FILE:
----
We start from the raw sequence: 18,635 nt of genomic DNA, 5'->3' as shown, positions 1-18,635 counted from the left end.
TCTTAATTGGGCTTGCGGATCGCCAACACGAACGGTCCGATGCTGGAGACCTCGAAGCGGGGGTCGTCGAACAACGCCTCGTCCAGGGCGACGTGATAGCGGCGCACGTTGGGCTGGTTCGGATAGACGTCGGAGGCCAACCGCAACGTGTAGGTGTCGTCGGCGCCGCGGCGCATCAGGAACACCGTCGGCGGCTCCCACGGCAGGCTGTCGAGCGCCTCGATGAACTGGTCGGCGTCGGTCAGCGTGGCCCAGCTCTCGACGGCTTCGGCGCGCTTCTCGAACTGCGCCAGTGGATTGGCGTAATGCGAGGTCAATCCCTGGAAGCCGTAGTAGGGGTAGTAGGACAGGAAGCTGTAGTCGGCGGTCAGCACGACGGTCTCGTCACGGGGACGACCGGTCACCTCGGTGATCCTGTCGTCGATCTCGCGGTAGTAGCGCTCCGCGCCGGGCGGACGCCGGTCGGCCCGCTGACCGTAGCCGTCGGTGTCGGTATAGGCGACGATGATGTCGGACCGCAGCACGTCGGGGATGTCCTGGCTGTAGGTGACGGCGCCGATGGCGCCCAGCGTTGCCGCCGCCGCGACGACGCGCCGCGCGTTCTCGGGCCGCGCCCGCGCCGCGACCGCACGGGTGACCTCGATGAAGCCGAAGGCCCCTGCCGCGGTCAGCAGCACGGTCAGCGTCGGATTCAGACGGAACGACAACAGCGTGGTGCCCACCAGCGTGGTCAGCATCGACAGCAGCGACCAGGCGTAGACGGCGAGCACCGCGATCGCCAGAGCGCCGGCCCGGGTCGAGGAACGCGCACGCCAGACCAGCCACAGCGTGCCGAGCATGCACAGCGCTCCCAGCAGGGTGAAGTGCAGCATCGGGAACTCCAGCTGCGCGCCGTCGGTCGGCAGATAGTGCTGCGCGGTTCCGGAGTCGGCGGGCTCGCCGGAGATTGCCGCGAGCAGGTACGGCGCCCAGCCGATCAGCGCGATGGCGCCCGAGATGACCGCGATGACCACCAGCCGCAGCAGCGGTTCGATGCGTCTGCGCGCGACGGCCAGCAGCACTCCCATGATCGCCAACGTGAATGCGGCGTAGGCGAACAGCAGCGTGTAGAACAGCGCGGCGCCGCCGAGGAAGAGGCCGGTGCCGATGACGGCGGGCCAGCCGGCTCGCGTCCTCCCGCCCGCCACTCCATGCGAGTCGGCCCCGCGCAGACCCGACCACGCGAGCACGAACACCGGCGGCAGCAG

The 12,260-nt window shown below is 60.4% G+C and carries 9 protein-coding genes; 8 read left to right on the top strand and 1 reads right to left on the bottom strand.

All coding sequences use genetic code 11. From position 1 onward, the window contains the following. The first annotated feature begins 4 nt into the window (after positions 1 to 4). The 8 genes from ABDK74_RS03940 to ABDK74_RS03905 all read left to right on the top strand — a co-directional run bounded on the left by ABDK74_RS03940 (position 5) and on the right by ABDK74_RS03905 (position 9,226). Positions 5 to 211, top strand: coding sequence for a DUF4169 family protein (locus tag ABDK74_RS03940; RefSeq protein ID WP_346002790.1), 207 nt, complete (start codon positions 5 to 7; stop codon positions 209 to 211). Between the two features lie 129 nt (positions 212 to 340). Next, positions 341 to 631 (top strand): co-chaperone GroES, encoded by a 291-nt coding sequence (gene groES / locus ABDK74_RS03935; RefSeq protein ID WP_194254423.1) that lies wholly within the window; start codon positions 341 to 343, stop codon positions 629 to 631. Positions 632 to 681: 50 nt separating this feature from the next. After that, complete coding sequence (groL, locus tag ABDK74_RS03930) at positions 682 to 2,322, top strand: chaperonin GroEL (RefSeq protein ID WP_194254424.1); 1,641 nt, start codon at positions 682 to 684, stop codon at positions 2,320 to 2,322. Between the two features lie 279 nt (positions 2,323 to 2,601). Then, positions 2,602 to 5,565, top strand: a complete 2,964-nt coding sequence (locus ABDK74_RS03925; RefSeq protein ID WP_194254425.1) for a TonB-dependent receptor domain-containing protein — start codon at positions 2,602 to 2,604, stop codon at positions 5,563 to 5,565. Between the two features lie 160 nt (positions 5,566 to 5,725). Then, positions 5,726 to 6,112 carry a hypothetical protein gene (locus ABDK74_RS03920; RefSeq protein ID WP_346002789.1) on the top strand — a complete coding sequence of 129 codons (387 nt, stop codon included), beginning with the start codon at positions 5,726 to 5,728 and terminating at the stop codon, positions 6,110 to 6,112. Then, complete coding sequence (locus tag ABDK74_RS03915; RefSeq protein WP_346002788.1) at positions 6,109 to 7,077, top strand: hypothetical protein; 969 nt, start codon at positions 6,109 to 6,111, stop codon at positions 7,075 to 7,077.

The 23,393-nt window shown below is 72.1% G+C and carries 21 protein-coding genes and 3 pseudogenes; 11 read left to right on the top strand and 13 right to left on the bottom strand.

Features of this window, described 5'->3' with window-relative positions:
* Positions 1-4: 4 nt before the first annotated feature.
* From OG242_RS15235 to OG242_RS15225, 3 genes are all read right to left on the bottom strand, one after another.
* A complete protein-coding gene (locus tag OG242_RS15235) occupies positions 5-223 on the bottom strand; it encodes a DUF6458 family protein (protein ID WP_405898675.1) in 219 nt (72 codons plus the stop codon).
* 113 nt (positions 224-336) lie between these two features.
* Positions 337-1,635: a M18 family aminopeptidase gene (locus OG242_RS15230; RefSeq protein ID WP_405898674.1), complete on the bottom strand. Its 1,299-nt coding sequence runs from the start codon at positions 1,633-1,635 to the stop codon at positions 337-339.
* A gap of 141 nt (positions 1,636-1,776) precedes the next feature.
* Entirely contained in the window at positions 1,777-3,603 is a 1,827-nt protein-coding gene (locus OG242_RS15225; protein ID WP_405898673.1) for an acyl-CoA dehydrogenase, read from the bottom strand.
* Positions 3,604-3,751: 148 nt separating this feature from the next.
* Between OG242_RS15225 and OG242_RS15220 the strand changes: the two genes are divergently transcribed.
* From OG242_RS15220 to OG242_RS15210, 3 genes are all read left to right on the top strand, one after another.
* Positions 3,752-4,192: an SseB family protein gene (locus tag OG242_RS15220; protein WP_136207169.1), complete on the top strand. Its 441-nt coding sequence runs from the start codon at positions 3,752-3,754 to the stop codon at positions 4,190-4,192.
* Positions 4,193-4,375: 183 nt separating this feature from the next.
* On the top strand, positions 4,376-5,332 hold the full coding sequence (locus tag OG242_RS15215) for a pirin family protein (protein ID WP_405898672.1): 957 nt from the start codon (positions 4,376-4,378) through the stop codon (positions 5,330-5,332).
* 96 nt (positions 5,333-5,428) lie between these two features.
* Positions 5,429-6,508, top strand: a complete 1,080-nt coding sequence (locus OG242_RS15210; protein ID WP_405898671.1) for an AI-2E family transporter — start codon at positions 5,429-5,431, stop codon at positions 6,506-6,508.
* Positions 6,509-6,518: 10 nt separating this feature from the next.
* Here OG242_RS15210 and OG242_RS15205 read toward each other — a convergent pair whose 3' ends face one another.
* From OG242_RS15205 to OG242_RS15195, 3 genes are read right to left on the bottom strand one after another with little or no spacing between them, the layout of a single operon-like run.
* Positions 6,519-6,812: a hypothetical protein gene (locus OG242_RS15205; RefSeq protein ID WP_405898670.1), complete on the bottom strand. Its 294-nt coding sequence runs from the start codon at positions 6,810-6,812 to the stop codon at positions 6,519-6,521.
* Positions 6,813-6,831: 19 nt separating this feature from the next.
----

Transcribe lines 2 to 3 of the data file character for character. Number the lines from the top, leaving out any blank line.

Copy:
TCTTAATTGGGCTTGCGGATCGCCAACACGAACGGTCCGATGCTGGAGACCTCGAAGCGGGGGTCGTCGAACAACGCCTCGTCCAGGGCGACGTGATAGCGGCGCACGTTGGGCTGGTTCGGATAGACGTCGGAGGCCAACCGCAACGTGTAGGTGTCGTCGGCGCCGCGGCGCATCAGGAACACCGTCGGCGGCTCCCACGGCAGGCTGTCGAGCGCCTCGATGAACTGGTCGGCGTCGGTCAGCGTGGCCCAGCTCTCGACGGCTTCGGCGCGCTTCTCGAACTGCGCCAGTGGATTGGCGTAATGCGAGGTCAATCCCTGGAAGCCGTAGTAGGGGTAGTAGGACAGGAAGCTGTAGTCGGCGGTCAGCACGACGGTCTCGTCACGGGGACGACCGGTCACCTCGGTGATCCTGTCGTCGATCTCGCGGTAGTAGCGCTCCGCGCCGGGCGGACGCCGGTCGGCCCGCTGACCGTAGCCGTCGGTGTCGGTATAGGCGACGATGATGTCGGACCGCAGCACGTCGGGGATGTCCTGGCTGTAGGTGACGGCGCCGATGGCGCCCAGCGTTGCCGCCGCCGCGACGACGCGCCGCGCGTTCTCGGGCCGCGCCCGCGCCGCGACCGCACGGGTGACCTCGATGAAGCCGAAGGCCCCTGCCGCGGTCAGCAGCACGGTCAGCGTCGGATTCAGACGGAACGACAACAGCGTGGTGCCCACCAGCGTGGTCAGCATCGACAGCAGCGACCAGGCGTAGACGGCGAGCACCGCGATCGCCAGAGCGCCGGCCCGGGTCGAGGAACGCGCACGCCAGACCAGCCACAGCGTGCCGAGCATGCACAGCGCTCCCAGCAGGGTGAAGTGCAGCATCGGGAACTCCAGCTGCGCGCCGTCGGTCGGCAGATAGTGCTGCGCGGTTCCGGAGTCGGCGGGCTCGCCGGAGATTGCCGCGAGCAGGTACGGCGCCCAGCCGATCAGCGCGATGGCGCCCGAGATGACCGCGATGACCACCAGCCGCAGCAGCGGTTCGATGCGTCTGCGCGCGACGGCCAGCAGCACTCCCATGATCGCCAACGTGAATGCGGCGTAGGCGAACAGCAGCGTGTAGAACAGCGCGGCGCCGCCGAGGAAGAGGCCGGTGCCGATGACGGCGGGCCAGCCGGCTCGCGTCCTCCCGCCCGCCACTCCATGCGAGTCGGCCCCGCGCAGACCCGACCACGCGAGCACGAACACCGGCGGCAGCAG

The 12,260-nt window shown below is 60.4% G+C and carries 9 protein-coding genes; 8 read left to right on the top strand and 1 reads right to left on the bottom strand.